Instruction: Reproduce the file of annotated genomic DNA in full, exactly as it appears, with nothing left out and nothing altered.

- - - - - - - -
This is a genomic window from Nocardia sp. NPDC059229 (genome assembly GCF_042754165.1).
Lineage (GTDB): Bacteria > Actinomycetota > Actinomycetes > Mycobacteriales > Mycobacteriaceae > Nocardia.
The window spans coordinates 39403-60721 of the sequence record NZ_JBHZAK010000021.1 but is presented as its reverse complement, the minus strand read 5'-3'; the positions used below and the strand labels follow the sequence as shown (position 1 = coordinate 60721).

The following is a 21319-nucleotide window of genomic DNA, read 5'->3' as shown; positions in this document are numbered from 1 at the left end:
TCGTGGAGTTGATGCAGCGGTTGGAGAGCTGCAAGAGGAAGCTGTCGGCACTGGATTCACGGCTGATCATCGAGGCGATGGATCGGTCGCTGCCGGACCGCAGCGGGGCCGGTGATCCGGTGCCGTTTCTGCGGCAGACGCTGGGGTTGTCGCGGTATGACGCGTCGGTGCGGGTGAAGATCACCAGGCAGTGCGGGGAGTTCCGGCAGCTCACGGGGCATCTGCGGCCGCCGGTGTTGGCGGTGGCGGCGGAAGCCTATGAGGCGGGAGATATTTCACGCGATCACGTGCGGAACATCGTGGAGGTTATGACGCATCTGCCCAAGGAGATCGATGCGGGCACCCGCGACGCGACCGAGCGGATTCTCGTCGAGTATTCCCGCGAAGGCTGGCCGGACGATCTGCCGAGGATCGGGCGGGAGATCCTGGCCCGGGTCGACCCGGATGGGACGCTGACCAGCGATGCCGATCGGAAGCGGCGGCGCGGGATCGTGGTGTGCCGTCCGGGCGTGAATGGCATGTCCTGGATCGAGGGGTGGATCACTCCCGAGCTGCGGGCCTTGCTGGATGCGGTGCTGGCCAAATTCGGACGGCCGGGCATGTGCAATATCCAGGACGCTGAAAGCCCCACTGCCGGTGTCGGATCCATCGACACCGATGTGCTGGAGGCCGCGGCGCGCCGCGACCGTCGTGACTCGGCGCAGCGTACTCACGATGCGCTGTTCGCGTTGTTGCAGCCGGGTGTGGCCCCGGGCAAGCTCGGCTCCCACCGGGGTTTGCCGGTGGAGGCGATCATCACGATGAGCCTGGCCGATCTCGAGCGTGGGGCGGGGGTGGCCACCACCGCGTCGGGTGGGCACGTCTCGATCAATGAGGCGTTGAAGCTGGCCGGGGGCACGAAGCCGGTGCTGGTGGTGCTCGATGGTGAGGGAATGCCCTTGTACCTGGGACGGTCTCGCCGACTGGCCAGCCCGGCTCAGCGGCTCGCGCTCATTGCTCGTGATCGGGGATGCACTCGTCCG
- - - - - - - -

This is a genomic window from Nocardia sp. NPDC059229 (genome assembly GCF_042754165.1).
Lineage (GTDB): Bacteria > Actinomycetota > Actinomycetes > Mycobacteriales > Mycobacteriaceae > Nocardia.
The window spans coordinates 39403-60721 of the sequence record NZ_JBHZAK010000021.1 but is presented as its reverse complement, the minus strand read 5'-3'; the positions used below and the strand labels follow the sequence as shown (position 1 = coordinate 60721).

The following is a 21319-nucleotide window of genomic DNA, read 5'->3' as shown; positions in this document are numbered from 1 at the left end:
TCGTGGAGTTGATGCAGCGGTTGGAGAGCTGCAAGAGGAAGCTGTCGGCACTGGATTCACGGCTGATCATCGAGGCGATGGATCGGTCGCTGCCGGACCGCAGCGGGGCCGGTGATCCGGTGCCGTTTCTGCGGCAGACGCTGGGGTTGTCGCGGTATGACGCGTCGGTGCGGGTGAAGATCACCAGGCAGTGCGGGGAGTTCCGGCAGCTCACGGGGCATCTGCGGCCGCCGGTGTTGGCGGTGGCGGCGGAAGCCTATGAGGCGGGAGATATTTCACGCGATCACGTGCGGAACATCGTGGAGGTTATGACGCATCTGCCCAAGGAGATCGATGCGGGCACCCGCGACGCGACCGAGCGGATTCTCGTCGAGTATTCCCGCGAAGGCTGGCCGGACGATCTGCCGAGGATCGGGCGGGAGATCCTGGCCCGGGTCGACCCGGATGGGACGCTGACCAGCGATGCCGATCGGAAGCGGCGGCGCGGGATCGTGGTGTGCCGTCCGGGCGTGAATGGCATGTCCTGGATCGAGGGGTGGATCACTCCCGAGCTGCGGGCCTTGCTGGATGCGGTGCTGGCCAAATTCGGACGGCCGGGCATGTGCAATATCCAGGACGCTGAAAGCCCCACTGCCGGTGTCGGATCCATCGACACCGATGTGCTGGAGGCCGCGGCGCGCCGCGACCGTCGTGACTCGGCGCAGCGTACTCACGATGCGCTGTTCGCGTTGTTGCAGCCGGGTGTGGCCCCGGGCAAGCTCGGCTCCCACCGGGGTTTGCCGGTGGAGGCGATCATCACGATGAGCCTGGCCGATCTCGAGCGTGGGGCGGGGGTGGCCACCACCGCGTCGGGTGGGCACGTCTCGATCAATGAGGCGTTGAAGCTGGCCGGGGGCACGAAGCCGGTGCTGGTGGTGCTCGATGGTGAGGGAATGCCCTTGTACCTGGGACGGTCTCGCCGACTGGCCAGCCCGGCTCAGCGGCTCGCGCTCATTGCTCGTGATCGGGGATGCACTCGTCCG